LIVES are being saved in remote Nepal thanks to a charitable foundation founded by Port Macquarie gynaecologist obstetrician Dr Ray Hodgson.
The Mid-North Coast community can play a part too.
The charitable foundation Australians for Women's Health is building a hospital for mothers and babies at Charikot in the Nepalese district of Dolakha.
Donations have brought in $50,000 towards the $500,000 fundraising target to cover the hospital construction costs.
Community members can do their bit to help through donations.
A corporate sponsor is also being sought.
The local hospital was so badly damaged in the earthquakes last year it had to be pulled down.
As a result, medical staff have been working out of tents with intermittent electricity and no running water.
Dr Hodgson said it is a problem for all patients, but particularly women whose health suffers enormously in Nepal.
The new facility will be a major teaching hospital for Nepalese doctors, surgeons, midwives, nurses and possibly physiotherapists.
Australians for Women's Health will meet the hospital construction costs and a local non-government organisation will cover the operational costs.
Dr Hodgson launched Australians for Women's Health in 2010.
It all started when Dr Hodgson spoke with a patient who had written a thesis on genital prolapse in Nepal.
Severe genital prolapse is more prevalent in Nepal than in any other country.
Dr Hodgson wanted to use his surgical skills to help women with prolapse in Nepal but came up empty in a search to find a group working on the ground there.
So Dr Hodgson started a charity which initially focused on genital prolapse.
"In order to provide sustainable improvement to the health of Nepalese women we understood it was essential to teach these surgical skills, but we soon realised Nepal has major problems with mums and babies dying from something as straightforward as pregnancy and labour," he said.
The charity expanded its focus and evolved into a teaching organisation.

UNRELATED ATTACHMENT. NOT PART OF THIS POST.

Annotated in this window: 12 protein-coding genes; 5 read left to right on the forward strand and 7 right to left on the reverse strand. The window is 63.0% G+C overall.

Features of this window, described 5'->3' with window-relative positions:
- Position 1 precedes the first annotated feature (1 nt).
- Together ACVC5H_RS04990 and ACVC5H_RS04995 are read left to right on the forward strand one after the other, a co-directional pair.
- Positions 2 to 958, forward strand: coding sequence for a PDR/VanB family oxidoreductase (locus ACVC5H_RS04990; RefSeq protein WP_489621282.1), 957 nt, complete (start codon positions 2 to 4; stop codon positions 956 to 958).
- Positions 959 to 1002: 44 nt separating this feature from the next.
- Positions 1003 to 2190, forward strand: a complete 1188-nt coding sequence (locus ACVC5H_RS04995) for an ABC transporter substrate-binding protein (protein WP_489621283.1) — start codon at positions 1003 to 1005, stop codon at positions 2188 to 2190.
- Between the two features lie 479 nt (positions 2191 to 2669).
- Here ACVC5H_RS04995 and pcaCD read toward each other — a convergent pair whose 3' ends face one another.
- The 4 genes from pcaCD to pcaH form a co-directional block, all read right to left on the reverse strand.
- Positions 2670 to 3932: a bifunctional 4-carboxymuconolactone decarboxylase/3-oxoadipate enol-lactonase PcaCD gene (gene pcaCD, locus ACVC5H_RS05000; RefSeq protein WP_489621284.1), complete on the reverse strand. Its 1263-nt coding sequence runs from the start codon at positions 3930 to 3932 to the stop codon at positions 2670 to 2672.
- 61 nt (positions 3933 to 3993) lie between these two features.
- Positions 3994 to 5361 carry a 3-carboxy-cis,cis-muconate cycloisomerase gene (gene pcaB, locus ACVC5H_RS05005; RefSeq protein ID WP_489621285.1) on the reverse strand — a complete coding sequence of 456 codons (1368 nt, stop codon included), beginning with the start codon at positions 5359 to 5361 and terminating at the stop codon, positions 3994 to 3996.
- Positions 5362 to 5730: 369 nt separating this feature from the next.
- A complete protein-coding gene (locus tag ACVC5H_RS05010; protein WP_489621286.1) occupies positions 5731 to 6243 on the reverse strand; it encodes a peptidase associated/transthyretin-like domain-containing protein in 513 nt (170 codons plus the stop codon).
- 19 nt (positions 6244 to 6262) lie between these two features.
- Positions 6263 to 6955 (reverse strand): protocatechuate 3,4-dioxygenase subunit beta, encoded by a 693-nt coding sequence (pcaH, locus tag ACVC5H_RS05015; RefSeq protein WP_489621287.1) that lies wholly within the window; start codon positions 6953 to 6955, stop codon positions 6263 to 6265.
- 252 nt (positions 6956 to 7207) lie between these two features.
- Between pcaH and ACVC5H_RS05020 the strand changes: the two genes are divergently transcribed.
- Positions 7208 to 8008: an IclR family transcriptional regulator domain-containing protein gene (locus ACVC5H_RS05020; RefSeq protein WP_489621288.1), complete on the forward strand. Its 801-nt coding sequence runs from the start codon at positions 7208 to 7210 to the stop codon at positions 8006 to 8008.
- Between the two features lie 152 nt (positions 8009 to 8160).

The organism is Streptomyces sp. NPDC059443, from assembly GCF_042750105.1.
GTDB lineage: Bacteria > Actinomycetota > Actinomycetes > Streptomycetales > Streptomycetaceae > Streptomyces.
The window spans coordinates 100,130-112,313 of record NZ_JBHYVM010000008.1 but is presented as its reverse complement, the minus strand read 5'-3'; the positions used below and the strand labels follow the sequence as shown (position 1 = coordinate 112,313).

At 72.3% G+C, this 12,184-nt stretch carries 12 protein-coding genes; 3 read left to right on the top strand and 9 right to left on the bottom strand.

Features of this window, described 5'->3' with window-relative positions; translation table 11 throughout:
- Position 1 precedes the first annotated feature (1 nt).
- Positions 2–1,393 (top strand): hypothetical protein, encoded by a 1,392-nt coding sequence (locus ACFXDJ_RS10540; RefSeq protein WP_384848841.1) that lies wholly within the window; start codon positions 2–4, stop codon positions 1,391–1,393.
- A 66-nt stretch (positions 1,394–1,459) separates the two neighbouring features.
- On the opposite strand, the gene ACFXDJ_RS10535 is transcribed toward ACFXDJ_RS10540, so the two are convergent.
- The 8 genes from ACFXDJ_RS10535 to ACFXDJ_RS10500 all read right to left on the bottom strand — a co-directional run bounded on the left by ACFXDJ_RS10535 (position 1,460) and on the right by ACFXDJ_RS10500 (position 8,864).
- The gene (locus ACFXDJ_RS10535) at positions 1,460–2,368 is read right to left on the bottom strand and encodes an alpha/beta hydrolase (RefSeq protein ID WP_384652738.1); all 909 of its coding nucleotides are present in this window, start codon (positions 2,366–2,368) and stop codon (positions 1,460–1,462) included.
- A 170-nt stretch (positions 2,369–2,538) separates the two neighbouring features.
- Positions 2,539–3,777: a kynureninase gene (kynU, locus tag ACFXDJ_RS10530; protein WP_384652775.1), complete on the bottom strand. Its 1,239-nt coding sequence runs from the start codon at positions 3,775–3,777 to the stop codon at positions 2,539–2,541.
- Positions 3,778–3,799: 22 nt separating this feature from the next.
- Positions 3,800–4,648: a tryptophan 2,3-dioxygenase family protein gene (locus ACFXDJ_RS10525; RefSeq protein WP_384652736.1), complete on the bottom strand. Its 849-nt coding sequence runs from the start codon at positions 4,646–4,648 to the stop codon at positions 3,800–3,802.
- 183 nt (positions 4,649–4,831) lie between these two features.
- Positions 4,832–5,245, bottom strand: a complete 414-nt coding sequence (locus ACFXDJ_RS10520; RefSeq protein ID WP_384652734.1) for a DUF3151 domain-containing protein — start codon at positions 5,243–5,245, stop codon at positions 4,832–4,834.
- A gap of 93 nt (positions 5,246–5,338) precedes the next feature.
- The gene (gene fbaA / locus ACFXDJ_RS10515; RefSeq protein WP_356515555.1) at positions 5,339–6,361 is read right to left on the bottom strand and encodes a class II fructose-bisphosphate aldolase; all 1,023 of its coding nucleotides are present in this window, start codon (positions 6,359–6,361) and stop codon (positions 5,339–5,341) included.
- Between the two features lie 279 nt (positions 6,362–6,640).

Volunteers including surgeons, nurses and midwives visit Nepal three or four times a year.
They treat and educate patients, as well as teach local doctors, nurses and midwives.
The training includes teaching Nepalese midwives to perform obstetric ultrasound.
One third of women in rural Nepal deliver their babies at home where the majority of mothers and babies die.
Women who would otherwise not receive any medical care during their pregnancy or labour now frequently visit the hospital in order to receive their free obstetric ultrasound.
During the visit the women are vaccinated, receive crucial nutritional supplements, and they are screened for high conditions.
After this visit to the ultrasound clinic these women are far more likely to return for the birth of their babies.
Many supporters say their time as volunteers with Australians for Women's Health transformed their lives.
"People - both Nepalese patients and our Australian volunteers - are just so grateful it gives you a real buzz," Dr Hodgson said.
Australians for Women's Health is making a difference.
"We know already that many lives have been saved and a very large number of women who would have had to endure the misery of prolapse have had their lives transformed," Dr Hodgson said.
The foundation is researching why genital prolapse is so prevalent in Nepal.
People can support the hospital fundraiser online at by visiting www.a4wh.org and following the prompts.
All donations are tax deductible.